Thursday, June 4, 2015

Demand Response - The Not so Holy Grail of Renewable Energy

The variability (i.e. the sun isn't always shining and the wind isn't always blowing) of wind and solar is a big problem, which is why cheap, scalable and efficient energy storage is often called the holy grail of renewable energy, and with good reason.

Que the inspiring music.

Indeed if such a thing existed I wouldn't feel so concerned about the future and as a consequence would probably not be writing blog posts about energy, but I'm not going to be talking about energy storage with this post.  Instead I'm going to be talking about demand response the... well lets call it the not so holy grail of renewable energy.

It comes with one of those little umbrellas.  How bad could it be?
Perhaps I'm being a tad over dramatic here. Demand response just means for people or businesses to stop using electricity when the utilities want them to. I'm not against demand response on principle. It could help save a lot of money. My problem is that the people pushing for this the most are wind and solar advocates who want to help match demand to the wind and sun. If they want to use this to make our demand match in that way they are going to have get control over large part of people's lives.

As I see it there are two major issues that need to be considered. One is that demand response for households creates the risk of electricity rationing which would likely have a larger effect on poor people. This both posses an issue of social justice, and an issue over a reduction in the benefit that people get from 24/7/365 electricity. Being able to flip a switch to create light wherever you need it is one of the best things about modern life. Losing such utility is not something that should be taken lightly. I mean do we really want to live our lives at the mercy of the weather and seasons?

I'd love to turn up the thermostat, but today isn't very windy or sunny.  As a ration consumer I have to respond to price signals.   
Another issues has to do with manufacturing and the price of stuff.  Some of the cost of manufacturing is in the form of costs that don't vary by the amount that is made.  These costs are refereed to as fixed costs.  An example of fixed cost for a factory would be machinery or the building.  These are things that have to get paid for regardless of how much the factory produces.   If you produces a lot then the fixed cost gets divided up between all the stuff you've made and fixed costs becomes less per unit produced.

Imagination that you had a fixed cost of 5,000,000.  If you produced only a single item then the fixed cost for that product would be 5,000,000.   If you produced 5,000,000 items then the fixed cost for each of those items would be one dollar.

It's easy to see that  the effect fixed costs have on the cost of producing an item can vary a great deal.  With that in mind imagine that you had two identical factories.  The only difference is that one factor operates 24 hours a day and the other factory is solar power so it only operates when it's sunny enough.  Let's say the solar power factory operates 20 percent of the time.  From this we can tell that the fixed cost for items produced by the solar powered factory will be 5 times more than the fixed cost for items from the factor that runs 24 hours a day.   Depending on what's being made that could be a substantial difference.   Also, some manufacturing processes can't be stopped in the middle and taken up again whenever it's convenient because doing so would damage machinery and/or wasted materials, time and other resources.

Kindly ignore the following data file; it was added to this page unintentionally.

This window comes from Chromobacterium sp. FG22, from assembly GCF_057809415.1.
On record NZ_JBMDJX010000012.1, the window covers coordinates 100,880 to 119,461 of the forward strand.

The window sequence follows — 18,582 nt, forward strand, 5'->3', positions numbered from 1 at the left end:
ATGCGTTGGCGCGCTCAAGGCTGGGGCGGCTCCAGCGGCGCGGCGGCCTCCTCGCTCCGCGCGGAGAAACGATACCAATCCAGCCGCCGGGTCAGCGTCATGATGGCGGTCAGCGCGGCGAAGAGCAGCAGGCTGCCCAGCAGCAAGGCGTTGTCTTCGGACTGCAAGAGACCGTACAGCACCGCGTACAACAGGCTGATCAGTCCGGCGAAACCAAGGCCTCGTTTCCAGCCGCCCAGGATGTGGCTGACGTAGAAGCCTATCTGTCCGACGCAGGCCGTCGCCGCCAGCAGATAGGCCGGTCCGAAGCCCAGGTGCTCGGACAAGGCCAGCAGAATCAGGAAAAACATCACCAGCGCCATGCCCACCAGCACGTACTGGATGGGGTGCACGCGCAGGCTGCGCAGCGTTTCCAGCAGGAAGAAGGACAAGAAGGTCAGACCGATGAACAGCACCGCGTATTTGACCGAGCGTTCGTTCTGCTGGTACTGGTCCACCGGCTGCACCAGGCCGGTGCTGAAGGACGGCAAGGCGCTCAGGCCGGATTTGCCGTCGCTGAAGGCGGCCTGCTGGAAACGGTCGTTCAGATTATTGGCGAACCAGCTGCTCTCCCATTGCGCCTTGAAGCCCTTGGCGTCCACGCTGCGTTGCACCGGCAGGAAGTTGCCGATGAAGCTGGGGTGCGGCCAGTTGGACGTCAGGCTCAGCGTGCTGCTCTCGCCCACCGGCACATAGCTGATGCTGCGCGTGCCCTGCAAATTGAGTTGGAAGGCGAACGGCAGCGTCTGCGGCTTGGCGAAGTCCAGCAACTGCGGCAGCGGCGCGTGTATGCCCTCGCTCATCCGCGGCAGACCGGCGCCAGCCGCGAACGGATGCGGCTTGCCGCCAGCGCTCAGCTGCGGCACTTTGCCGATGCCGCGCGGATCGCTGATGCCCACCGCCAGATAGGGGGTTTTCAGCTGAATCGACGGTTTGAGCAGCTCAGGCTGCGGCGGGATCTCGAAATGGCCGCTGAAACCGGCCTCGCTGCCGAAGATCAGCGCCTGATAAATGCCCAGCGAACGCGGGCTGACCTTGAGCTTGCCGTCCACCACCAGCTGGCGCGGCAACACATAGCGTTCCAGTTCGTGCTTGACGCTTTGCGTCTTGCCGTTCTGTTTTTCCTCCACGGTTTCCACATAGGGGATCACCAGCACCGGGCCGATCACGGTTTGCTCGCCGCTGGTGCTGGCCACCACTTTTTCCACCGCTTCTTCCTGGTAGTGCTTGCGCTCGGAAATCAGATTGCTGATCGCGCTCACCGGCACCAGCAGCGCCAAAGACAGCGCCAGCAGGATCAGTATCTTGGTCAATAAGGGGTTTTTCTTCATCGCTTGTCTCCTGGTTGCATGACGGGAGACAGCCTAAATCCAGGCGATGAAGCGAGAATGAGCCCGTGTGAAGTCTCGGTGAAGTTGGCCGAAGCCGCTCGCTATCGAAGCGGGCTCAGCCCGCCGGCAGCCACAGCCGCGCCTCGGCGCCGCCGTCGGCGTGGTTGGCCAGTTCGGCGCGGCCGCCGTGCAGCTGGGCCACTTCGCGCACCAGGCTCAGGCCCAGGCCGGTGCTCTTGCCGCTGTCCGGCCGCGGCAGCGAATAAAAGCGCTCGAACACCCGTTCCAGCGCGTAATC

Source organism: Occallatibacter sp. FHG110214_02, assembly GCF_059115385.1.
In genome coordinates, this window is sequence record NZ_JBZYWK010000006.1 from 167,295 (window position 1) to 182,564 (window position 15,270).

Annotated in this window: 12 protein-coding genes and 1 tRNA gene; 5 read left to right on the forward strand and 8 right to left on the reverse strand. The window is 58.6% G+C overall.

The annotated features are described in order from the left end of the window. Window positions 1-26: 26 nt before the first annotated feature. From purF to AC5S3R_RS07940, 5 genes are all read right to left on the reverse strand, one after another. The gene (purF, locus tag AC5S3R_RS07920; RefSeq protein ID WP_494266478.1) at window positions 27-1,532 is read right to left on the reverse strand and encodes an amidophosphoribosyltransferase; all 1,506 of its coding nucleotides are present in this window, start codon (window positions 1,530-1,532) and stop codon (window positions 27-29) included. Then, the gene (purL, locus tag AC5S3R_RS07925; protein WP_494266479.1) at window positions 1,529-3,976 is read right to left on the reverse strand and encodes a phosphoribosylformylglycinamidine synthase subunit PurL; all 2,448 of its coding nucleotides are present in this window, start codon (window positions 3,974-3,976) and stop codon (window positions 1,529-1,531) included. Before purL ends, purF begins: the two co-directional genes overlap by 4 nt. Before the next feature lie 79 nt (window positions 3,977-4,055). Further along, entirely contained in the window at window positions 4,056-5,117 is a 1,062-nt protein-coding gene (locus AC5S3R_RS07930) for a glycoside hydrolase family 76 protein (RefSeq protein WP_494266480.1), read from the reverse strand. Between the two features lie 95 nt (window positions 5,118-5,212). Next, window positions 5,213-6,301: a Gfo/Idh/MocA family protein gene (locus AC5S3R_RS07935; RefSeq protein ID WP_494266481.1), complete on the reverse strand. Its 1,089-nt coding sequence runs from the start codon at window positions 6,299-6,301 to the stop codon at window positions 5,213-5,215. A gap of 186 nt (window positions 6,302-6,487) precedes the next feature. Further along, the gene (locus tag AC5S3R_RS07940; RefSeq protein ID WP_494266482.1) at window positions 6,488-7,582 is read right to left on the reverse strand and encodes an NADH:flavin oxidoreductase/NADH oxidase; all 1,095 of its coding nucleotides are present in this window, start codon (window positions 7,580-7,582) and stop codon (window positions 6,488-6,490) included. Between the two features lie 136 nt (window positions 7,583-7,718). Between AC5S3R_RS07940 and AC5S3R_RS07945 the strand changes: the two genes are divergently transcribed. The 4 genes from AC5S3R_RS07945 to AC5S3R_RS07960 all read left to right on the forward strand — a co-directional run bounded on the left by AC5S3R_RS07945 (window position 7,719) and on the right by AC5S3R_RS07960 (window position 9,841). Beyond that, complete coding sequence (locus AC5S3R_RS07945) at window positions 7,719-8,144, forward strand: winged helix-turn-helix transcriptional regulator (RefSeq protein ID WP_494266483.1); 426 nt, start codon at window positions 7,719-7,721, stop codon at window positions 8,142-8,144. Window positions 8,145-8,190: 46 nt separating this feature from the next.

After reading all this you might think I'm against demand response, but that isn't true.  Demand response could be useful, just not for matching electricity use to the wind and sun.  The best use of the technology would be to make up for small seasonal, and peak electric use, variations.  For example it would make a lot more sense to shut down a factory (one that can take that kind of start and stop) for 5 hours a year then it would be to build a natural gas plant (and all it's required pipelines and power lines) that is only needed for 5 hours a year.    At any rate weather this article changes you mind about anything I hope it at least makes you think.

Until next article.


Wednesday, March 11, 2015

Just how Safe are Fossil Fuels, Wind, Solar and Nuclear Power?

This article I'm going to compare safety for different form of electric generation.  Lets start with the energy deathprints.

Energy’s Deathprint

Energy's deathprint is a rarely talked about measure of the number of deaths per unit of energy produced for different power sources.  Here are the results from two studies on it.

From page 168 Sustainable energy without the hot air

As you can see coal, oil and biomass are particularly bad.  This is because of small particles released while burning thing (i.e. ash or fly ash).   These don't agree with people very much.  Not only do these particles cause deaths, but they also cause other health problems.  Some countries do a better job of filtering them out then others.  With a bit of searching you can find info for a variety of similar studies.   Here is another one.  I thought this review of it was particularly insightful. 

Carbon Footprints

Global Warming is a serious issue.  One study projects that...
Worldwide, upward of 20,000 air-pollution-related deaths per year per degree Celsius may be due to this greenhouse gas.
That's rather extrema considering how long the temperature changes are projected to last.  Here is a graph that shows the carbon footprint for various forms of electric generation. 

From Carbon footprint of electricity generation by Stephanie Baldwin
 The units for the graph are gCO^2eq /kwh.

From page 8 of Carbon footprint of electric generation.  I suggest reading the whole PDF.  It's not very long, and definitely worth it.